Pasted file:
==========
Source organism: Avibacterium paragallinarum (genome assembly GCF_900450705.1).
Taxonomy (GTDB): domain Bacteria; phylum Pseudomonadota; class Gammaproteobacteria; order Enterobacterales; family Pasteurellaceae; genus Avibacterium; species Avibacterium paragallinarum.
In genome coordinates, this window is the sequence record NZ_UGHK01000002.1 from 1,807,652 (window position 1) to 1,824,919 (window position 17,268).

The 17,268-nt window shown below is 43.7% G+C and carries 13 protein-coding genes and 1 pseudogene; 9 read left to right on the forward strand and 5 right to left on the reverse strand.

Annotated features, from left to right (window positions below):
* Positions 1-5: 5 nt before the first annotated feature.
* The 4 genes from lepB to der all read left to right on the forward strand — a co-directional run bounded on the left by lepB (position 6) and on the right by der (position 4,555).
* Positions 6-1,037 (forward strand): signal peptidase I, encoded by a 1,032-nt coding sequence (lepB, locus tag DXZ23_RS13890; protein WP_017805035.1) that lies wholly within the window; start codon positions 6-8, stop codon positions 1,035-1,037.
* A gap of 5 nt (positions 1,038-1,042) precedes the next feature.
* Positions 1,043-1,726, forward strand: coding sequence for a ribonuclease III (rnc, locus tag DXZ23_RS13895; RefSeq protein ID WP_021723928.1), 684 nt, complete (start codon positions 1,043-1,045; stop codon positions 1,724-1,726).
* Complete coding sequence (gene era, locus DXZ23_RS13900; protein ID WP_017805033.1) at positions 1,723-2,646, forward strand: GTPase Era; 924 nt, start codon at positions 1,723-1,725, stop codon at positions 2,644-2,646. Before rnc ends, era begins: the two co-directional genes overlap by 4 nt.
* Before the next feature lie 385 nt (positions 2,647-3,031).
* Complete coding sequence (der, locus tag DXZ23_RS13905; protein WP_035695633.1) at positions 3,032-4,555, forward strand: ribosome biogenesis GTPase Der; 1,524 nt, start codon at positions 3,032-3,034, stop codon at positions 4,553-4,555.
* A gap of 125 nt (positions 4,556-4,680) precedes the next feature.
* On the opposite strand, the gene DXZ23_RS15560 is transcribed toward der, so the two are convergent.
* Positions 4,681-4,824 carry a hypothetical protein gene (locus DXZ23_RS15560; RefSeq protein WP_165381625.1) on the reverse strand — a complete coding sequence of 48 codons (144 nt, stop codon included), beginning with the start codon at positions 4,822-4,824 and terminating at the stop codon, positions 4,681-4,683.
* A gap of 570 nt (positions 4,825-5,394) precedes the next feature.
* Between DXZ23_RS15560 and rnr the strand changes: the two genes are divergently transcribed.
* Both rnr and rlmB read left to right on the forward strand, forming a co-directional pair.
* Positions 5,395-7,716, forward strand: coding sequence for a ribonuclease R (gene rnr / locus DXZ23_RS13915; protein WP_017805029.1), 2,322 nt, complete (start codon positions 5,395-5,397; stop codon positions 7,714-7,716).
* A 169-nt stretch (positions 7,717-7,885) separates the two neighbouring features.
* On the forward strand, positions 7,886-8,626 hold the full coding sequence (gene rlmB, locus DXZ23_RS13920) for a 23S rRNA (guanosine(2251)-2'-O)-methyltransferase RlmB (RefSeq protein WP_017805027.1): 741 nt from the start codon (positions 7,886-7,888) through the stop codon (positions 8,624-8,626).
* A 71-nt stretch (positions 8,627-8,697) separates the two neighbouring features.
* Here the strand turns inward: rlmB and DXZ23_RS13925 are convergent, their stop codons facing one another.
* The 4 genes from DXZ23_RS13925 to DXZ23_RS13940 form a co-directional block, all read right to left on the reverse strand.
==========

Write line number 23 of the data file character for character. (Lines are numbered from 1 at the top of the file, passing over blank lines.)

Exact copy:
* A 71-nt stretch (positions 8,627-8,697) separates the two neighbouring features.